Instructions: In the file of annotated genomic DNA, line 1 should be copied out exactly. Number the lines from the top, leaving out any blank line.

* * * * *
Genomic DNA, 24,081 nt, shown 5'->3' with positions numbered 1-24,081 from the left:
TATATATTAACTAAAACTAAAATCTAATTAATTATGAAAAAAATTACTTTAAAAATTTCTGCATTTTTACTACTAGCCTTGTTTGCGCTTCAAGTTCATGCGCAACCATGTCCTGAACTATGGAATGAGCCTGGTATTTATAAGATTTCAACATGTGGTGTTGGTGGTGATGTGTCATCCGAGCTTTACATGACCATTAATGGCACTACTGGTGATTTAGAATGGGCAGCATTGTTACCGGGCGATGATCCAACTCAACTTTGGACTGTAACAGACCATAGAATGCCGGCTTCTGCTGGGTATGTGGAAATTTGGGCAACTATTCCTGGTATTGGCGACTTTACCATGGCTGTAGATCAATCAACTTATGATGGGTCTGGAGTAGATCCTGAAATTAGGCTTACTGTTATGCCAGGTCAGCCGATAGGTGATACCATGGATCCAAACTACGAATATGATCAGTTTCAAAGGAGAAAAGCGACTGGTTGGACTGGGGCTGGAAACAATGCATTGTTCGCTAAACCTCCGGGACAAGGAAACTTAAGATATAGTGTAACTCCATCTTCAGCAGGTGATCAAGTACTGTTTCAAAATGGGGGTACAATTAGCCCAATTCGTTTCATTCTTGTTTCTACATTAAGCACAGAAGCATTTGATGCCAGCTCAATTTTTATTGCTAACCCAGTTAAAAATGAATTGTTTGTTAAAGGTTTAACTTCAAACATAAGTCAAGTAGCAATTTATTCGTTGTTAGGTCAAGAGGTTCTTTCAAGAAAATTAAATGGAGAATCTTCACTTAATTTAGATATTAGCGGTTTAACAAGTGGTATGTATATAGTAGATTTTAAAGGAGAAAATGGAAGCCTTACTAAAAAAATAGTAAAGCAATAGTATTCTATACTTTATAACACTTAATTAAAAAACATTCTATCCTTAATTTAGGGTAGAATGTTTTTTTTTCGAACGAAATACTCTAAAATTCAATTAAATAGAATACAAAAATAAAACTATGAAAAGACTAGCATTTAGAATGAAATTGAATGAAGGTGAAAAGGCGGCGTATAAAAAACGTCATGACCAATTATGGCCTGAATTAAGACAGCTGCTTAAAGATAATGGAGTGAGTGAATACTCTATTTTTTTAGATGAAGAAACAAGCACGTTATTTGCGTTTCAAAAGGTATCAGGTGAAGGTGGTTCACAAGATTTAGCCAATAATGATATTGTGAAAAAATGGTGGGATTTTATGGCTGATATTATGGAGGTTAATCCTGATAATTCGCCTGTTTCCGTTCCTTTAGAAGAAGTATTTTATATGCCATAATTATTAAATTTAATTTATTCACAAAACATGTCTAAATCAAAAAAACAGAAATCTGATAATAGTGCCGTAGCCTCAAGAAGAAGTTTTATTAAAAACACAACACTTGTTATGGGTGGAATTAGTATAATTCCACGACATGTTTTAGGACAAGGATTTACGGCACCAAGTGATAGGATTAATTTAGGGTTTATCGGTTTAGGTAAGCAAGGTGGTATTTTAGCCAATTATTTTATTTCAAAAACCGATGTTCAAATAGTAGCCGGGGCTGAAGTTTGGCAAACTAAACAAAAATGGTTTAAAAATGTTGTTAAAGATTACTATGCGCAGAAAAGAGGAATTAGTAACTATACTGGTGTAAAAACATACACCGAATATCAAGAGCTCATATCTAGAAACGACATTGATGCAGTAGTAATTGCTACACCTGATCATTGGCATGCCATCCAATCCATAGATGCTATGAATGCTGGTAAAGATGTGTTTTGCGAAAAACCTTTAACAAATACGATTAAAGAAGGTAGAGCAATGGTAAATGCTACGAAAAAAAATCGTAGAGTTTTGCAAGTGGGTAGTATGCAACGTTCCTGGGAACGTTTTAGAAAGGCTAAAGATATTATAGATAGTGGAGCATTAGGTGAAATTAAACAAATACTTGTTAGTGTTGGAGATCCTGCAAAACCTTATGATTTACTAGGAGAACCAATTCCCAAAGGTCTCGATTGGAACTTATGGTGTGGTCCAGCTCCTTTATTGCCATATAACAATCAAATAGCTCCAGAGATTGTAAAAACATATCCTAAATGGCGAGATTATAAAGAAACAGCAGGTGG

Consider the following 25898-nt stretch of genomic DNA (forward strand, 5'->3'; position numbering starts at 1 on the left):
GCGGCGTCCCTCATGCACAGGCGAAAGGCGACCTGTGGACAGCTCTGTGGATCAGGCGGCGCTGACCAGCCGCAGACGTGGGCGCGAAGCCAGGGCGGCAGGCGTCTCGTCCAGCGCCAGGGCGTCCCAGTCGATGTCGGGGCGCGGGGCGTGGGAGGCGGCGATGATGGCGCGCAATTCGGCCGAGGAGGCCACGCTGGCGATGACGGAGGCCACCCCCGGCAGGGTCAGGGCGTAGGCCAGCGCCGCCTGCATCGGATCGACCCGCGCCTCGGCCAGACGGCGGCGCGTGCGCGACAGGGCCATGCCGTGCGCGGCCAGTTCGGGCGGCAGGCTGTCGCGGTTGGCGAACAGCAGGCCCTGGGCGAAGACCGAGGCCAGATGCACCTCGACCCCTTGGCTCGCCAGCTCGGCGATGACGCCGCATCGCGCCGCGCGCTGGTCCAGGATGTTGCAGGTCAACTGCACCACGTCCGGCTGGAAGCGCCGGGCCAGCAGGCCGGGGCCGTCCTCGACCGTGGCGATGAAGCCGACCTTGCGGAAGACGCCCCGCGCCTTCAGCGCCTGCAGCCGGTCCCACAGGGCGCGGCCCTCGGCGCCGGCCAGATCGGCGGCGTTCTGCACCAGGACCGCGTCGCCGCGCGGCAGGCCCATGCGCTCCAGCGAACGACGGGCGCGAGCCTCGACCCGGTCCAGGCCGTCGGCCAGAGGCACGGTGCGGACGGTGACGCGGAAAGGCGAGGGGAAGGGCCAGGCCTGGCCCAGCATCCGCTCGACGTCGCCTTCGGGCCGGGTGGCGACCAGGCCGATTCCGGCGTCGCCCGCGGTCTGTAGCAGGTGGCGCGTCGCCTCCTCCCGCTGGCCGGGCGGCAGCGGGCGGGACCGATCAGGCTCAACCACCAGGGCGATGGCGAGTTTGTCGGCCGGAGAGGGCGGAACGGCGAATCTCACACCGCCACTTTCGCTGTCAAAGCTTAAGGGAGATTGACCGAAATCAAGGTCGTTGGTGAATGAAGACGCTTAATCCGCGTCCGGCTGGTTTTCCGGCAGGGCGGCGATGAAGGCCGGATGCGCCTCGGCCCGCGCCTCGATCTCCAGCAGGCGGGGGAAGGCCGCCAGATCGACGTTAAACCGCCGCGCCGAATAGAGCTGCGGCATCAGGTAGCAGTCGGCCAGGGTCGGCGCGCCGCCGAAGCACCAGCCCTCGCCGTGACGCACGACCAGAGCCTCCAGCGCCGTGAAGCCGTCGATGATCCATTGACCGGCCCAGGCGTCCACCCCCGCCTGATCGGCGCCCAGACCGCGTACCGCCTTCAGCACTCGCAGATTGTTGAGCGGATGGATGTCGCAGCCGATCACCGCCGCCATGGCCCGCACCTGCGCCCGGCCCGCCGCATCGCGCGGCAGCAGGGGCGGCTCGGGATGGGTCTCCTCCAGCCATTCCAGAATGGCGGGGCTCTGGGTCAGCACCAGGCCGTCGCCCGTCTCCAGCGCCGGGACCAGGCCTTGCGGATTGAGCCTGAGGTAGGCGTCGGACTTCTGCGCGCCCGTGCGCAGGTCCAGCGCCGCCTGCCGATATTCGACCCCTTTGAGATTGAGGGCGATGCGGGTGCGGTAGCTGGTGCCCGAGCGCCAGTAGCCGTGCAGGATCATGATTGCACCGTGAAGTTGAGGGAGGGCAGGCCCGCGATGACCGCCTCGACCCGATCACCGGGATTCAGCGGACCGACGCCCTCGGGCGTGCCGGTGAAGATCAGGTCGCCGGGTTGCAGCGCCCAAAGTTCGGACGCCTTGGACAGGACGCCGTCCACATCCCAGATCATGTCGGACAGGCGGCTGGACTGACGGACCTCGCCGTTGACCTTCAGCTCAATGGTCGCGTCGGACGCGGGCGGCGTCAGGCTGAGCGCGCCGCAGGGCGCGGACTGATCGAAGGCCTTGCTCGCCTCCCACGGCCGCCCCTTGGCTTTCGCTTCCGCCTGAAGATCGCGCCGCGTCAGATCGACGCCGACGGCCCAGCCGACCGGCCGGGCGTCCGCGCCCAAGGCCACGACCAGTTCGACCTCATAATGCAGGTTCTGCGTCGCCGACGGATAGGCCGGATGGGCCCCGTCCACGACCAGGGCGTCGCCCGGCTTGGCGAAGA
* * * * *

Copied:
Genomic DNA, 24,081 nt, shown 5'->3' with positions numbered 1-24,081 from the left: